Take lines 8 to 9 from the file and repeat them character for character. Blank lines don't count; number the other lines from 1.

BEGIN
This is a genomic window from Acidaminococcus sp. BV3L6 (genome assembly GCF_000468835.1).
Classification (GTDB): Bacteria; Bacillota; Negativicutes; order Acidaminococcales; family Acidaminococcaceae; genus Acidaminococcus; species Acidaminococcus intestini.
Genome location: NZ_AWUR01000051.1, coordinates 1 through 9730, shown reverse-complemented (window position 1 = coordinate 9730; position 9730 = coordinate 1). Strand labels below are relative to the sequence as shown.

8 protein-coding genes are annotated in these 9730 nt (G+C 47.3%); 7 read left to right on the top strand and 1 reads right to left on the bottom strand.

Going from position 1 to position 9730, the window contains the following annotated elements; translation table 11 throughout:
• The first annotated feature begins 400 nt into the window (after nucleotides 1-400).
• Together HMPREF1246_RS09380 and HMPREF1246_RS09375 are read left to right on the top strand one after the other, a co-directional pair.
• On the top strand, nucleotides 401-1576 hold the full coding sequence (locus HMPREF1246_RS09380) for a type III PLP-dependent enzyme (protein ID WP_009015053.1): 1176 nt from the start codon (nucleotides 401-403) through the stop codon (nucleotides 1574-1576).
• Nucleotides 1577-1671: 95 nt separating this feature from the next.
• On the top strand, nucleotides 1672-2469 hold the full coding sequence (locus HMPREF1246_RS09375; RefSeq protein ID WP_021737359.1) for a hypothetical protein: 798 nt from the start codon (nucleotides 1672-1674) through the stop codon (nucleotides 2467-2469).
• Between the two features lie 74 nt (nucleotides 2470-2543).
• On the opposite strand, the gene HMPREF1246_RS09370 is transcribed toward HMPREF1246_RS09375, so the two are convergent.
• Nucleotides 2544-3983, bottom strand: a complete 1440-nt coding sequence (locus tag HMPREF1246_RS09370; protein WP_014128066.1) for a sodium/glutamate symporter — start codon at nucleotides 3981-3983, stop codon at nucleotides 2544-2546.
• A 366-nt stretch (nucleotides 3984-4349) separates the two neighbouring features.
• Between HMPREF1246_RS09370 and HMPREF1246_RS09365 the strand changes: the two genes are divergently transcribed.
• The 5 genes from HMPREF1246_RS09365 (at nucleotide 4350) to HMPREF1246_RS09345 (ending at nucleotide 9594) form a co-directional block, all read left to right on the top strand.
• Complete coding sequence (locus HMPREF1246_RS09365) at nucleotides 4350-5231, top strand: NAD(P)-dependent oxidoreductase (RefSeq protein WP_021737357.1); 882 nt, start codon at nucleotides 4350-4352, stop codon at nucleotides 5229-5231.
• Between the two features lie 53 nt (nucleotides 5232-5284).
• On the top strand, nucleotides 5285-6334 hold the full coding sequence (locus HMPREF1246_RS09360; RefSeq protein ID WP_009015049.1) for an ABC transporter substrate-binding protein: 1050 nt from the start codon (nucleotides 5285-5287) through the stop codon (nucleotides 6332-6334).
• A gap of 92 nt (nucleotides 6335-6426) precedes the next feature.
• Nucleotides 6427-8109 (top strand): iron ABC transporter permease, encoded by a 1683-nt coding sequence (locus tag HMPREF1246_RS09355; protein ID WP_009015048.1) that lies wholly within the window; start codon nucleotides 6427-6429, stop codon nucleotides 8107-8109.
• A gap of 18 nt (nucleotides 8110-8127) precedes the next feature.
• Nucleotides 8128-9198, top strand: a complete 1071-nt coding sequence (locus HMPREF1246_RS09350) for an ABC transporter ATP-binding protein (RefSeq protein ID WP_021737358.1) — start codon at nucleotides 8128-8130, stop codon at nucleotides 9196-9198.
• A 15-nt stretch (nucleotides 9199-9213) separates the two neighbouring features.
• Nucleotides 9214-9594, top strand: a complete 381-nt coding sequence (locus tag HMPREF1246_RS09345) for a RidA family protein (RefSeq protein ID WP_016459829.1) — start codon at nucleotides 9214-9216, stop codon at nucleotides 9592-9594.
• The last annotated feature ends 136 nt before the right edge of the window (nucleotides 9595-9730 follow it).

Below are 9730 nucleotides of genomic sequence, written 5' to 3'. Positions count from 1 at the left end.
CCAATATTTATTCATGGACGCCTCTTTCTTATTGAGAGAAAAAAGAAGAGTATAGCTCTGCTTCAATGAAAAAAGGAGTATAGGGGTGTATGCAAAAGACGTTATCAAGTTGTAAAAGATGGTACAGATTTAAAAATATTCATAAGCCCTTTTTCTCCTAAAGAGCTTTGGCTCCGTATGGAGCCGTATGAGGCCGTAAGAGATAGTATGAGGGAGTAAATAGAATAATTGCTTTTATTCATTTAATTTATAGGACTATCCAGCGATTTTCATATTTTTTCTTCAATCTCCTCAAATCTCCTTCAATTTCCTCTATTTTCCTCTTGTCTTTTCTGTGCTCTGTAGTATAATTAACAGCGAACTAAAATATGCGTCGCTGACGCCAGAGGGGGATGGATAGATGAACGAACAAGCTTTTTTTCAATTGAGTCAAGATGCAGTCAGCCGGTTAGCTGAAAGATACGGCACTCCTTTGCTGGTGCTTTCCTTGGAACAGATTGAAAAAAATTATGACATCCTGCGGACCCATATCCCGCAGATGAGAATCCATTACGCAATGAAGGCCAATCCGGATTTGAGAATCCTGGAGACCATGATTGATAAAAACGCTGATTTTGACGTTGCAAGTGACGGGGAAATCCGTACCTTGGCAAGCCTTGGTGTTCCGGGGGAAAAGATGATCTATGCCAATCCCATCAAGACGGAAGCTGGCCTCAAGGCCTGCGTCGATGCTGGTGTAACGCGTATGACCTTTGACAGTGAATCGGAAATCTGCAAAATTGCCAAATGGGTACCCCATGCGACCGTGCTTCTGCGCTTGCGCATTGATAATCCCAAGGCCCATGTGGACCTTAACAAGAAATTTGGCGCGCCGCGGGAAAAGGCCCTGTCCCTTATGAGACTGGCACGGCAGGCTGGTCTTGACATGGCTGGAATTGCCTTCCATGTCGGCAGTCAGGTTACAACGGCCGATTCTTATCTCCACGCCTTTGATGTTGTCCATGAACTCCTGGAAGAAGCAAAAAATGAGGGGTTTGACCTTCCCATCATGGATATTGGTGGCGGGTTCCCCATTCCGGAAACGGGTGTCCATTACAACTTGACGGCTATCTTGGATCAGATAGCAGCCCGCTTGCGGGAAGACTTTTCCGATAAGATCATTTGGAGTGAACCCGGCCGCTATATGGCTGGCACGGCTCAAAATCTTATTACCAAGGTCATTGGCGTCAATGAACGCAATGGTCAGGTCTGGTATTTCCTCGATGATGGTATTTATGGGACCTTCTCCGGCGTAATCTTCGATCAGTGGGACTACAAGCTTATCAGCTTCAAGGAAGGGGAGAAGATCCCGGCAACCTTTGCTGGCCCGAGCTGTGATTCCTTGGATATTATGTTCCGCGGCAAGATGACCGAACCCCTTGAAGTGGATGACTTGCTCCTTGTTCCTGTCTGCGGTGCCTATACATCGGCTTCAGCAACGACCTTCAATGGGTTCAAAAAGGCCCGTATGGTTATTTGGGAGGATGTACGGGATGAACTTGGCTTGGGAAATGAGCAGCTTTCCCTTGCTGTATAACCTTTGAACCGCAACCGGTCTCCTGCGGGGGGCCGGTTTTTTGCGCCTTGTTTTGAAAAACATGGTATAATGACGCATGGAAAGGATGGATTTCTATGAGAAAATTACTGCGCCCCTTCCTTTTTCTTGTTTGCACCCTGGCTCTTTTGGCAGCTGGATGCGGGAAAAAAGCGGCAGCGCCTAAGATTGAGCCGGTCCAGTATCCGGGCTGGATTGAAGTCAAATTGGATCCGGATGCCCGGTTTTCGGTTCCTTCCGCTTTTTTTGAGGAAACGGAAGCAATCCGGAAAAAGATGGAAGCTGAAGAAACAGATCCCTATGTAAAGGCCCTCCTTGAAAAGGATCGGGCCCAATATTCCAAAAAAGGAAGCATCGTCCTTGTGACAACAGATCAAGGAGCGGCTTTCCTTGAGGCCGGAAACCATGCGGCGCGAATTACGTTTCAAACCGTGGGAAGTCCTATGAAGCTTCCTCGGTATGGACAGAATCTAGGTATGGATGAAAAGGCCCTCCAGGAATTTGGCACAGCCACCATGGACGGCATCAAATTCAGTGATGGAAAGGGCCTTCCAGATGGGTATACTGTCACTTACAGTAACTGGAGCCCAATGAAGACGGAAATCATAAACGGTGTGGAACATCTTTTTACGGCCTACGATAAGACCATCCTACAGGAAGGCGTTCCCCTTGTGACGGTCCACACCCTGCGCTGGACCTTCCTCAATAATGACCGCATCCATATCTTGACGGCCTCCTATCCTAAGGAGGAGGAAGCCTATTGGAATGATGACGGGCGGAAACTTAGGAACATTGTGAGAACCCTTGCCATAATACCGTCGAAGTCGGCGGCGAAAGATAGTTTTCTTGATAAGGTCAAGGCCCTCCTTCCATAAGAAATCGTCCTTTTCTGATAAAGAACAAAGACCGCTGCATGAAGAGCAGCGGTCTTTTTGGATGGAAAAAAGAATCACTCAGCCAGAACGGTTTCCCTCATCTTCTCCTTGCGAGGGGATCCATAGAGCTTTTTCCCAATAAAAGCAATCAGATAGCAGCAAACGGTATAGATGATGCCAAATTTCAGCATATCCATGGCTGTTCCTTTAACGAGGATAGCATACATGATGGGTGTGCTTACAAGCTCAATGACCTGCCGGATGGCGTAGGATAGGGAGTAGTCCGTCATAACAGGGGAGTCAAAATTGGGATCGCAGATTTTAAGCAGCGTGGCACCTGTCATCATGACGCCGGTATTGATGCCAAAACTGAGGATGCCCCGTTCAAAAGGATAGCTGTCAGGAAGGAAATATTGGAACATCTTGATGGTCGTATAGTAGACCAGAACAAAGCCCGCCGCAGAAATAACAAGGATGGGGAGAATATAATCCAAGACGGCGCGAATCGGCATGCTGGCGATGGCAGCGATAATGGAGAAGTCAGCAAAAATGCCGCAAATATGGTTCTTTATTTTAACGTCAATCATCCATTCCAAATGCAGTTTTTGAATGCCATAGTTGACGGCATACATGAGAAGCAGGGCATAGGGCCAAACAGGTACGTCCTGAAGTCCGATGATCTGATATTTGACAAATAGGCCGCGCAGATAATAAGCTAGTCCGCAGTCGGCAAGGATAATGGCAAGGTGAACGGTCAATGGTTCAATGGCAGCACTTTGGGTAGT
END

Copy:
• On the top strand, nucleotides 401-1576 hold the full coding sequence (locus HMPREF1246_RS09380) for a type III PLP-dependent enzyme (protein ID WP_009015053.1): 1176 nt from the start codon (nucleotides 401-403) through the stop codon (nucleotides 1574-1576).
• Nucleotides 1577-1671: 95 nt separating this feature from the next.